IBEX Produces 3D Map of Heliosphere
The Earth-orbiting IBEX satellite detects particles that come from the heliosheath, the boundary layer between the Solar System and interstellar space.
Dr. Dan Reisenfeld from Los Alamos National Laboratory and colleagues used IBEX data to map the edge of this zone — a region called the heliopause.
Here, the solar wind, which pushes out toward interstellar space, collides with the interstellar wind, which pushes in towards the Sun.
To do this measurement, the researchers used a technique similar to how bats use sonar.
“Just as bats send out sonar pulses in every direction and use the return signal to create a mental map of their surroundings, we used the Sun’s solar wind, which goes out in all directions, to create a map of the heliosphere,” Dr. Reisenfeld said.
They did this by using IBEX satellite’s measurement of energetic neutral atoms (ENAs) that result from collisions between solar wind particles and those from the interstellar wind.
The intensity of that signal depends on the intensity of the solar wind that strikes the heliosheath. When a wave hits the sheath, the ENA count goes up and IBEX can detect it.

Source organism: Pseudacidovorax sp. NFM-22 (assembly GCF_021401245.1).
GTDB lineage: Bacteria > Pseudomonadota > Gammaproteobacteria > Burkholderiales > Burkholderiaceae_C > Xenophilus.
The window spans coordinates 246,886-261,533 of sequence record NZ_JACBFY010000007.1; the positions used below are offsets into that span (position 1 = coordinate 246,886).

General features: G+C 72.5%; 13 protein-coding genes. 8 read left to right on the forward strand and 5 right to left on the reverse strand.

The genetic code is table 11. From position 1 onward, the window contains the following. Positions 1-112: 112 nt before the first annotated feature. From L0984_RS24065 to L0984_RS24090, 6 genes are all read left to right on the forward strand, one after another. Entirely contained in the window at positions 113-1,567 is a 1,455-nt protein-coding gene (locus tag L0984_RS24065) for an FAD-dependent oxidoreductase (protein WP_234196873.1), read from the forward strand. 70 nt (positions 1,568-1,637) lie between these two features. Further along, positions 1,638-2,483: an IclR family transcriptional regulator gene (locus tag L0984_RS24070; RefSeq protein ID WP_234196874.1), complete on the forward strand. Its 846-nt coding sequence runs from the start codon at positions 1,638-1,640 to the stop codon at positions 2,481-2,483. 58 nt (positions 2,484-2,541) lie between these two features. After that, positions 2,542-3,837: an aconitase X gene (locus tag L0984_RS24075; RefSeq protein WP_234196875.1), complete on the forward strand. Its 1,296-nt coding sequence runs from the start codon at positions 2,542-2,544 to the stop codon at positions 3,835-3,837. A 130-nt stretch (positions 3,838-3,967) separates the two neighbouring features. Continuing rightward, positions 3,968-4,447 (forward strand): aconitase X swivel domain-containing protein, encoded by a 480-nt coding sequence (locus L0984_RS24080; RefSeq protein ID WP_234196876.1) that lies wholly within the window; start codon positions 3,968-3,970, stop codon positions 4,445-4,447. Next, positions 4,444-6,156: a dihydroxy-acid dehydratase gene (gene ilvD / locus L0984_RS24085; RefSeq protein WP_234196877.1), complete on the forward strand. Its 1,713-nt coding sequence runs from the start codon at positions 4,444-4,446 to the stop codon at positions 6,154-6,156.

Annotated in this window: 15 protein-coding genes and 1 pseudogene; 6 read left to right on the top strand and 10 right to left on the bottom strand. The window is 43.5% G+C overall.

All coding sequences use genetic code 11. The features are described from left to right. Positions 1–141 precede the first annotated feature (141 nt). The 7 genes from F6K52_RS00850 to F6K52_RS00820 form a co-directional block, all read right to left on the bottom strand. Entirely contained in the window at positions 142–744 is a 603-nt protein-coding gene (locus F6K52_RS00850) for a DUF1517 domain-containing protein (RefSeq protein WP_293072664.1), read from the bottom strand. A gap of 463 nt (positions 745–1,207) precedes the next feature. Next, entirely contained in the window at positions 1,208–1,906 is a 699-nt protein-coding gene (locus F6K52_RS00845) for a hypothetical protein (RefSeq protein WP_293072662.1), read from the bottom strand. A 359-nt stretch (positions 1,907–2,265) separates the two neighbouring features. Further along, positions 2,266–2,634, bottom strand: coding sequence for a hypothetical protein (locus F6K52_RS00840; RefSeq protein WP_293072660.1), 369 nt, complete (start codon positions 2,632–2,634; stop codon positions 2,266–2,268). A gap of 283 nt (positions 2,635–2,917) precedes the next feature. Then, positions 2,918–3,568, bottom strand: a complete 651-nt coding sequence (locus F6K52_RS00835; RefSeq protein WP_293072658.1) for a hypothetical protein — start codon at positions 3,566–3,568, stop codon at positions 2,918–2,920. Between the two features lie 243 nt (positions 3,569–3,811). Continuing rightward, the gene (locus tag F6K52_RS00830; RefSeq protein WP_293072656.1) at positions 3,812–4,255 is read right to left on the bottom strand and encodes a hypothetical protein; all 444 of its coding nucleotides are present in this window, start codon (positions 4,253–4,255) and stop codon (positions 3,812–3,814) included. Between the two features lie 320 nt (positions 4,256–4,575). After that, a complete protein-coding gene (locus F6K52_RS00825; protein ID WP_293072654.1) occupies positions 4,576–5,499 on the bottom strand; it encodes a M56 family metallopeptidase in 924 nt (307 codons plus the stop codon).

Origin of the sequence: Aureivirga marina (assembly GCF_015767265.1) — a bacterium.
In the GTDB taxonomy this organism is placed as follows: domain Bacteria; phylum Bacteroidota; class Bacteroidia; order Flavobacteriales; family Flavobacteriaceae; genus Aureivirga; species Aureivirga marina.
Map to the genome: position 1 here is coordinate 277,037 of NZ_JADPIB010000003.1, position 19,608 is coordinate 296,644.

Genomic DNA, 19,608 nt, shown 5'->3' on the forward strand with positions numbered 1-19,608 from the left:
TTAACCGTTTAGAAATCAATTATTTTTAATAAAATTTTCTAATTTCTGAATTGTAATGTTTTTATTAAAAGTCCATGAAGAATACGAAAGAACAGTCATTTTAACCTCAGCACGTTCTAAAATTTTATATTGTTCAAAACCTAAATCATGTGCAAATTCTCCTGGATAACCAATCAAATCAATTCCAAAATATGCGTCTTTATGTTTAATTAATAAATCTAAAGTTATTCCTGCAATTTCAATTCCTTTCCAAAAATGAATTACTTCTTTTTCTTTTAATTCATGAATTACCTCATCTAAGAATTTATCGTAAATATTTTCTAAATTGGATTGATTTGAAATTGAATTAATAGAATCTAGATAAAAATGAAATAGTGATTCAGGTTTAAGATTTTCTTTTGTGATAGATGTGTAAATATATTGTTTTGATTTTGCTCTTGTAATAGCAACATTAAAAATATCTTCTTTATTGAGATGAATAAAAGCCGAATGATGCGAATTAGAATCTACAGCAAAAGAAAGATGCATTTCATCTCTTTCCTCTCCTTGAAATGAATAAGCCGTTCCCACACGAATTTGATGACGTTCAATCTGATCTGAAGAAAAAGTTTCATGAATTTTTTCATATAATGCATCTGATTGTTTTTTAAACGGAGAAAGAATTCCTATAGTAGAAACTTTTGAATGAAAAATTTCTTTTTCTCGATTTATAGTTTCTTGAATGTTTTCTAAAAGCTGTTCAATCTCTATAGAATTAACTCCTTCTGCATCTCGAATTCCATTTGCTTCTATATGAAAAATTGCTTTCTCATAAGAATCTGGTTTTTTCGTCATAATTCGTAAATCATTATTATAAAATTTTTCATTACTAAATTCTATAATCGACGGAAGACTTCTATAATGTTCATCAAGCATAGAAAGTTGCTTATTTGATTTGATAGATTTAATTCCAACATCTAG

“The solar wind signal sent out by the Sun varies in strength, forming a unique pattern,” Dr. Reisenfeld said.
“IBEX will see that same pattern in the returning ENA signal, two to six years later, depending on ENA energy and the direction IBEX is looking through the heliosphere.”
“This time difference is how we found the distance to the ENA-source region in a particular direction.”
The team then applied this method to build the 3D map, using data collected over a complete solar cycle, from 2009 through 2019.
“In doing this, we are able to see the boundary of the heliosphere in the same way a bat uses sonar to ‘see’ the walls of a cave,” Dr. Reisenfeld said.
“The reason it takes so long for the signal to return to IBEX is because of the vast distances involved.”
The 3D map shows that the minimum distance from the Sun to the heliopause is about 120 AU (astronomical units) in the direction facing the interstellar wind, and in the opposite direction, it extends at least 350 AU, which is the distance limit of the sounding technique.